1. If a wound is bleeding use a clean gauze or towel to apply firm pressure for five to ten minutes. Once bleeding has stopped you may be able to assess the wound further.
  2. If the wound is superficial, you can clean it using sterile saline or povidone iodine.
  3. Check your pet for any other wounds.
  4. Deep or extensive lacerations can be covered with a clean dressing such as gauze as you transport your pet to the veterinarian.
  5. If muscle, bone or organs are exposed seek veterinary attention immediately. Similarly, if bleeding does not stop seek veterinary attention immediately.


A laceration is a cut, usually linear, which results in variable damage to the underlying tissues.


Lacerations are external injuries and can be seen by the naked eye. Lacerations appear as cut wounds of varying severity and depth. Full thickness lacerations through the skin cut through all layers of the skin, often exposing muscle, tendons or bone. They may also be bleeding.


Lacerations are usually the result of trauma from a sharp object such as corrugated iron, barbed wire, clippers, scissors, knives or sticks.


Your vet will conduct a physical examination and assess your pet’s wounds. Superficial lacerations often do not require any stitching up. However, they can potentially still be infected. For minor cases, your vet may recommend wound cleaning with or without sedation and dispense some antibiotics if infection is a concern.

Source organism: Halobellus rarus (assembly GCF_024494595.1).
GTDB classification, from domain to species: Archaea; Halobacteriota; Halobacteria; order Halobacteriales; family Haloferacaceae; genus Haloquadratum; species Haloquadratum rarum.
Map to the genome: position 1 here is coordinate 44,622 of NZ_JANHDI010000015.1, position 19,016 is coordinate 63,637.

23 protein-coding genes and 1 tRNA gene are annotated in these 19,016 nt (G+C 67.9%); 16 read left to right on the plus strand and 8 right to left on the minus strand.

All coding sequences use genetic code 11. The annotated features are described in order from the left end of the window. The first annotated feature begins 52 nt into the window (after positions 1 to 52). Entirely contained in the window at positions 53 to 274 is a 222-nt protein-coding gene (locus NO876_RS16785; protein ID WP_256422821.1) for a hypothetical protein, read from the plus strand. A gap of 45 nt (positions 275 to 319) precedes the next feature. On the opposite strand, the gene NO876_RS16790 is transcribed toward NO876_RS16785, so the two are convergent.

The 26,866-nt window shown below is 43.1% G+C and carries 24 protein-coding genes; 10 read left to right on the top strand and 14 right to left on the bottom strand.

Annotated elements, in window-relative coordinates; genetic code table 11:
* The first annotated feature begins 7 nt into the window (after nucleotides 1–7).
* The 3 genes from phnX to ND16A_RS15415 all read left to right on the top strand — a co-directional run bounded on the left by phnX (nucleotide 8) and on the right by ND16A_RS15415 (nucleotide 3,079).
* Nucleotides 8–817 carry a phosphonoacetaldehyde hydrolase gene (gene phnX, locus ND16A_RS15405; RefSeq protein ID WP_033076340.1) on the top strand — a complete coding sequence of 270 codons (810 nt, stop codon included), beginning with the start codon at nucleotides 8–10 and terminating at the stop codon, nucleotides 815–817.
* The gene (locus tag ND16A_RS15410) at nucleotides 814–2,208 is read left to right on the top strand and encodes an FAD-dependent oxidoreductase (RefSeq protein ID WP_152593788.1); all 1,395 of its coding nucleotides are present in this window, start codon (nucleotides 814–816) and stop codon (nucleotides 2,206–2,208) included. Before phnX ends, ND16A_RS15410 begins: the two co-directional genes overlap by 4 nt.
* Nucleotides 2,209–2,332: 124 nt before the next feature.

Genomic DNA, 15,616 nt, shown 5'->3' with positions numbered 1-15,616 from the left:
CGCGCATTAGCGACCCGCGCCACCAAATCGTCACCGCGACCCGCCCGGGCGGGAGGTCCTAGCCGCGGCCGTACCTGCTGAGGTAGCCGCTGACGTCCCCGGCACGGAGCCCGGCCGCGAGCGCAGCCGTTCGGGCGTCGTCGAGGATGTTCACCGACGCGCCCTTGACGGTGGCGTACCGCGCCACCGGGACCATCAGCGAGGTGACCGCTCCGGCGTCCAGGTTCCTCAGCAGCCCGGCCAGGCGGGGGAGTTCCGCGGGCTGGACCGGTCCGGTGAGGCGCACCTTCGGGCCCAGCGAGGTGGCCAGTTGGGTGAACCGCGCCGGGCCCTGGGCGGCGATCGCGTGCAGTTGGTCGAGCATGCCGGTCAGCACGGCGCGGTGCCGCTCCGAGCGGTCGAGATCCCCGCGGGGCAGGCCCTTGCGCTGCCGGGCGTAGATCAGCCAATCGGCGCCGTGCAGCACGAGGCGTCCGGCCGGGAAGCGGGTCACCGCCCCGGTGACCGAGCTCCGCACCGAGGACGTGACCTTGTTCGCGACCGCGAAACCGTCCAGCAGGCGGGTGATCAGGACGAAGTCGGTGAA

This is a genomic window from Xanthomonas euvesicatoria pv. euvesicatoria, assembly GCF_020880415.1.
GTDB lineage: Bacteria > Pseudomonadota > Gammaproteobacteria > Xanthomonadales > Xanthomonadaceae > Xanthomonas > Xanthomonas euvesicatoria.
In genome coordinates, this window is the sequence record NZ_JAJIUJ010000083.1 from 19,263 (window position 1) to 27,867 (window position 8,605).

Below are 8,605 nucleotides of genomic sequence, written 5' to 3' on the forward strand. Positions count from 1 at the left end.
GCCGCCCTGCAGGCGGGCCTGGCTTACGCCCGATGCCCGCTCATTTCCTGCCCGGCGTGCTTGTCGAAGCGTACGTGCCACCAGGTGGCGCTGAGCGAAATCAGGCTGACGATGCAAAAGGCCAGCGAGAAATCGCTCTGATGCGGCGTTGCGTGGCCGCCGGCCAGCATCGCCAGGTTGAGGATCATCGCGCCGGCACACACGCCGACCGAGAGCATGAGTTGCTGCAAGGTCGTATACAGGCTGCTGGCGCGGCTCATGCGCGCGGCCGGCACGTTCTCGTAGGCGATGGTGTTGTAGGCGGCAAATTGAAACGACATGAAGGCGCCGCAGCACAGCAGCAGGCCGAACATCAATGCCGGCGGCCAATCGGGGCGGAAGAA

More extensive or severe wounds may require sedation or general anesthesia for wound cleaning and repair. In moderate to severe cases, wound management involves debridement or trimming of non-viable tissues and flushing the wound thoroughly with saline. Deep lacerations may require several layers of sutures to repair.

Infected wounds will not be stitched up as it may worsen the infection and lead to the formation of an abscess. Instead, drains may be placed to allow draining of fluid/discharge. Antibiotics and pain relief will be provided and a clean dressing and bandage will be applied. In very extensive and heavily discharging wounds, bandage changes may be needed one to a few times daily initially.


Garzotto CK (2009) Wound Management. In: Small Animal Critical Care Medicine. Silverstein DC & Hopper K (eds.). Missouri, USA: Saunders Elsevier.